The women of Takoma Radio began with an effective focus on their goals and values in the lower right. However, as the discussion moved over to the away side, the process became more free-form. While I found myself at first trying to keep them focused on an orderly clockwise progression and a reasonably strict division between “in the head” and “in the world”, I soon came to see that the process would sort itself out. When someone made a suggestion for a quality to include on the chart, the group could discuss which quadrant it belonged in, which provided an additional opportunity to contemplate the differences between them. This process seemed as important as the quadrants that they finally decided upon.
We met again about a week later, after they’d gone through the design principles online, and I’d generated their summary report. As I’ve found with other groups that were relatively new, or just being created, the design principles can be a more difficult exercise, and at first perhaps less rewarding than the matrix. The members may not yet have worked together long enough to accurately assess how effectively the principles are functioning within their group.
Moving toward the values and goals on the right side of the matrix is the more aspirational aspect of PROSOCIAL. The design principles are the more practical framework on which to express those aspirations over time, giving them a solid foundation. That’s what makes them useful as guidelines for long-term governance of a group.
After Takoma Radio finished the course by setting their short-term goals, we made vague plans to talk again in the future, to see how well PROSOCIAL was working out.
So I got back in touch with Marika in March of 2016, to see how they were doing with their immediate goal, of beginning to broadcast in June. She said they were, and it was exciting. Without too much prompting on my part, she attributed some measure of their success to PROSOCIAL. She explained that they kept their mounted matrix around as a visual touchstone, and it did indeed help to keep them on track. That was heartening. So we scheduled another group Skype in April.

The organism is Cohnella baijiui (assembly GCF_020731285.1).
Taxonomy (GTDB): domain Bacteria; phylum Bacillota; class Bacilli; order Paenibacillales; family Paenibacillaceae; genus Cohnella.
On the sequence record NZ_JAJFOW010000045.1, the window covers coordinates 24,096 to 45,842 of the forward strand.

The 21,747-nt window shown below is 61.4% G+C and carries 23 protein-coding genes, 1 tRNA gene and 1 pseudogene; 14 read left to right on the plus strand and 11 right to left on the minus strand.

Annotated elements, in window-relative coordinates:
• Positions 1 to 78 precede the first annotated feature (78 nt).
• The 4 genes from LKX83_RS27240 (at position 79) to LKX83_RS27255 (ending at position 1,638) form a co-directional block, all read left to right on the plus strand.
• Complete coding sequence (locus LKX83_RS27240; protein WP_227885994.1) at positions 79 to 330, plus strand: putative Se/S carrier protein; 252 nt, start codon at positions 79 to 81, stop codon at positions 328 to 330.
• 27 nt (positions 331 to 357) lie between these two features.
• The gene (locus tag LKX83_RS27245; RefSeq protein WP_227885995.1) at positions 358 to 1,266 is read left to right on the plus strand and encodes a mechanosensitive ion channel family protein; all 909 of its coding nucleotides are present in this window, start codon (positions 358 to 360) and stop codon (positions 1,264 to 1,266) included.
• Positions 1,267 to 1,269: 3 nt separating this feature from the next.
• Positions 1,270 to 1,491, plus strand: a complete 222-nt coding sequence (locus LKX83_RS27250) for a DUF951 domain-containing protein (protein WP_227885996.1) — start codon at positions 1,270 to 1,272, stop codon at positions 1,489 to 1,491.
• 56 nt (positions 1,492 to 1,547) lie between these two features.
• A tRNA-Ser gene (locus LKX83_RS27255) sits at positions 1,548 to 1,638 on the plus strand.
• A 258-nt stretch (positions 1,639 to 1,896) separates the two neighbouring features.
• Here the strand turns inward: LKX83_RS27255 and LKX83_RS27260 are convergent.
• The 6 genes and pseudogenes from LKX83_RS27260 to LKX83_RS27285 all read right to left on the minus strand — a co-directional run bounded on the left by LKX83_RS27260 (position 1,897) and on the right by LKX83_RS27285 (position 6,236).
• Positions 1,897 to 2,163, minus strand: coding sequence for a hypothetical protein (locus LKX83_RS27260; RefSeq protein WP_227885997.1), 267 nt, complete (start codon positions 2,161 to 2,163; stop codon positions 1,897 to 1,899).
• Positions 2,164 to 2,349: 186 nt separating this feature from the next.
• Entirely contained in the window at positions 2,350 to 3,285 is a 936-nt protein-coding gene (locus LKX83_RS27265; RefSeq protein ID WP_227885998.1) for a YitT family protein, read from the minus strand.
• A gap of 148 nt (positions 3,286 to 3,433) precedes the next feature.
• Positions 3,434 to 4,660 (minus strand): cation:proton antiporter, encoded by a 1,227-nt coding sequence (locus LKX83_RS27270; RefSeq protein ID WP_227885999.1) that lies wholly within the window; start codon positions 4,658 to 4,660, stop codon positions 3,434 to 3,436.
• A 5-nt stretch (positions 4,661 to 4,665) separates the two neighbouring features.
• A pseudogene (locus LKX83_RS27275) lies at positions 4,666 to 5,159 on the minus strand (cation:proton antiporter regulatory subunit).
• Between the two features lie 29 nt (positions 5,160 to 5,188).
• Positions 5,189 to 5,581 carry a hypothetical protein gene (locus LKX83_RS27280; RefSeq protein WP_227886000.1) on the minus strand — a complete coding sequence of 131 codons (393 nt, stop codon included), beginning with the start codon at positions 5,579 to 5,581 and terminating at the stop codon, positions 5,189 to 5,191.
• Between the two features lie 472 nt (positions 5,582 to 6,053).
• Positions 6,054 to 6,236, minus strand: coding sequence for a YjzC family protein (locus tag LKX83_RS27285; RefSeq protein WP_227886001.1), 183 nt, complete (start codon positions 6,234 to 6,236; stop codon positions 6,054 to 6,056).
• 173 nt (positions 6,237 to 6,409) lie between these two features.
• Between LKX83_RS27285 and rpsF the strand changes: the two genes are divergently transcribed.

During that conversation, Diana, Tatyana and Désirée reinforced how effective PROSOCIAL had been, and particularly in this early stage, the matrix. It put them on the same page, quite literally, since it was all there to see. They said that while they already knew much of the information they put up in the four quadrants, the process of doing it graphically served to integrate the information effectively in their consciousness as a group.
They thought that the process of writing things down in this structured format brought issues to light that might have remained hidden, and it provided the opportunity to air anxieties that they might not have otherwise expressed.
I asked them about the design principles next. Had the principles become more relevant to their efforts over the last several months, since they’d really gotten down to work? We went over the principles to see what sort of progress they’d made.
For Principle One, they benefited from the fact that the matrix helped give clarity and structure to their mission, making it easier to communicate their mission to the community— the area reached by their broadcast signal, within the yellow circle. Above the blue diagonal line is the state of Maryland; below it is Washington D.C. They plan to offer “hyperlocal” – Wikipedia explains that hyperlocal “connotes information oriented around a well-defined community with its primary focus directed toward the concerns of the population in that community.”
In both municipalities land use is primarily residential, though it encompasses the downtown district of Silver Springs, Maryland. Some of the diversity is evident in the varying patterns of greenery. On the Maryland side the development is generally more suburban, with larger lots and more trees. On the D.C. side the neighborhoods are more urban in character, except for the greenbelt at the left that is Rock Creek Park.